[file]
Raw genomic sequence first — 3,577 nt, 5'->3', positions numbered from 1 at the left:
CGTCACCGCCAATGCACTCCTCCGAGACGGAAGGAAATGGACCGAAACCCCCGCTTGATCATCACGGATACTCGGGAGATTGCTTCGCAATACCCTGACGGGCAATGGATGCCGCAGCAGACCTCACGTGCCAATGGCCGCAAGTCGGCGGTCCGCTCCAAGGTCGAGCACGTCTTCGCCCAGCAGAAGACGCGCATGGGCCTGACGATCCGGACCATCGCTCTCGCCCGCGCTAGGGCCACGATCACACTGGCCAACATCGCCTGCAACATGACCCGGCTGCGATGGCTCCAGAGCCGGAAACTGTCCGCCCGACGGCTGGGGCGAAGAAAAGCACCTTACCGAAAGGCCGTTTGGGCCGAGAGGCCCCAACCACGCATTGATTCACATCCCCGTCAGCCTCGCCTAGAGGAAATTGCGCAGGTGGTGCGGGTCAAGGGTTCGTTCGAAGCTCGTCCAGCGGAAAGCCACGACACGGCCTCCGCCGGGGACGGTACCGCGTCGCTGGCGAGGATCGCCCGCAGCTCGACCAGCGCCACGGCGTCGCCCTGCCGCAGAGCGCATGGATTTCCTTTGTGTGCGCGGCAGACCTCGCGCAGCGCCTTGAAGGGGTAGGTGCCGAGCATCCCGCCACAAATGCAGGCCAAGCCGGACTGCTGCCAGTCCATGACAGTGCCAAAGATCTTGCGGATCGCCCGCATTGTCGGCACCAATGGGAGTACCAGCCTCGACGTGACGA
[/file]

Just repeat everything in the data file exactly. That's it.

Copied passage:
Raw genomic sequence first — 3,577 nt, 5'->3', positions numbered from 1 at the left:
CGTCACCGCCAATGCACTCCTCCGAGACGGAAGGAAATGGACCGAAACCCCCGCTTGATCATCACGGATACTCGGGAGATTGCTTCGCAATACCCTGACGGGCAATGGATGCCGCAGCAGACCTCACGTGCCAATGGCCGCAAGTCGGCGGTCCGCTCCAAGGTCGAGCACGTCTTCGCCCAGCAGAAGACGCGCATGGGCCTGACGATCCGGACCATCGCTCTCGCCCGCGCTAGGGCCACGATCACACTGGCCAACATCGCCTGCAACATGACCCGGCTGCGATGGCTCCAGAGCCGGAAACTGTCCGCCCGACGGCTGGGGCGAAGAAAAGCACCTTACCGAAAGGCCGTTTGGGCCGAGAGGCCCCAACCACGCATTGATTCACATCCCCGTCAGCCTCGCCTAGAGGAAATTGCGCAGGTGGTGCGGGTCAAGGGTTCGTTCGAAGCTCGTCCAGCGGAAAGCCACGACACGGCCTCCGCCGGGGACGGTACCGCGTCGCTGGCGAGGATCGCCCGCAGCTCGACCAGCGCCACGGCGTCGCCCTGCCGCAGAGCGCATGGATTTCCTTTGTGTGCGCGGCAGACCTCGCGCAGCGCCTTGAAGGGGTAGGTGCCGAGCATCCCGCCACAAATGCAGGCCAAGCCGGACTGCTGCCAGTCCATGACAGTGCCAAAGATCTTGCGGATCGCCCGCATTGTCGGCACCAATGGGAGTACCAGCCTCGACGTGACGA